Next Author: J.B. Priestley
Previous Author: Cherie Priest

Christopher Priest

(1943- )

Christopher Priest also writes in other genres. He lives in Hastings with his wife and twin children. The Prestige own the World Fantasy Award in 1996. Learn more about his novels at Christopher Priest’s website.

A Dream of Wessex: Explores the meaning and perception of reality

A Dream of Wessex by Christopher Priest

Written in 1977, Christopher Priest’s A Dream of Wessex stands at the midpoint of media questioning reality. Falling on the tail end of Philip Dick and his oeuvre’s continual exploration of metaphysical meaning, A Dream of Wessex is also an (unheralded) fore-runner to science fiction featuring uncertain realities that followed in the 1990’s. Many ideas that are exploited in films such as The Matrix or Inception can find their conception in Priest’s tale of a scientific experiment into alternate realities. In particular, the dream-within-a-dream and mind disconnected from body plot devices can be seen as strong precursors to these modern examples.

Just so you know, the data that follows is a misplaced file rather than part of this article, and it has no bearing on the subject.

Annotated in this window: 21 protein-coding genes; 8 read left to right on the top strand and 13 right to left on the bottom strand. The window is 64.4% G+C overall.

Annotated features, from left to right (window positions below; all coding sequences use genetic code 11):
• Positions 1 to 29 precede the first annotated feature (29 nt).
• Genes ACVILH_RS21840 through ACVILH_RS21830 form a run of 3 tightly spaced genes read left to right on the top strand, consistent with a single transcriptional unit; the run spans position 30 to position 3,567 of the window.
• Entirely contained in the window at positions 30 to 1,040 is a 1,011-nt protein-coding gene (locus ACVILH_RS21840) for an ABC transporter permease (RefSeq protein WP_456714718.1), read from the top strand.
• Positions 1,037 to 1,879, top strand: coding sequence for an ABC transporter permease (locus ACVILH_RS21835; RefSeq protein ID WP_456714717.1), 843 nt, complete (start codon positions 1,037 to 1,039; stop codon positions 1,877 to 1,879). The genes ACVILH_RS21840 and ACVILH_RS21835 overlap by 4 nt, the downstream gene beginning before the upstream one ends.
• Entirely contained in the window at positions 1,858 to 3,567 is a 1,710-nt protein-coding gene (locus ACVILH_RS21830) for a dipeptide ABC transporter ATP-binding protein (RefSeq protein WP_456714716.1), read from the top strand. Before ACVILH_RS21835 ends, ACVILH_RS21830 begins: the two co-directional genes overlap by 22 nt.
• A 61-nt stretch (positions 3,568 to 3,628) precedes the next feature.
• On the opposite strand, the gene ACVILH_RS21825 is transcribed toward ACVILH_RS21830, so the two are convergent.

A Dream of Wessex also marks the midpoint of another aspe... Read More

The Affirmation: Literary science fiction does not get much better

The Affirmation by Christopher Priest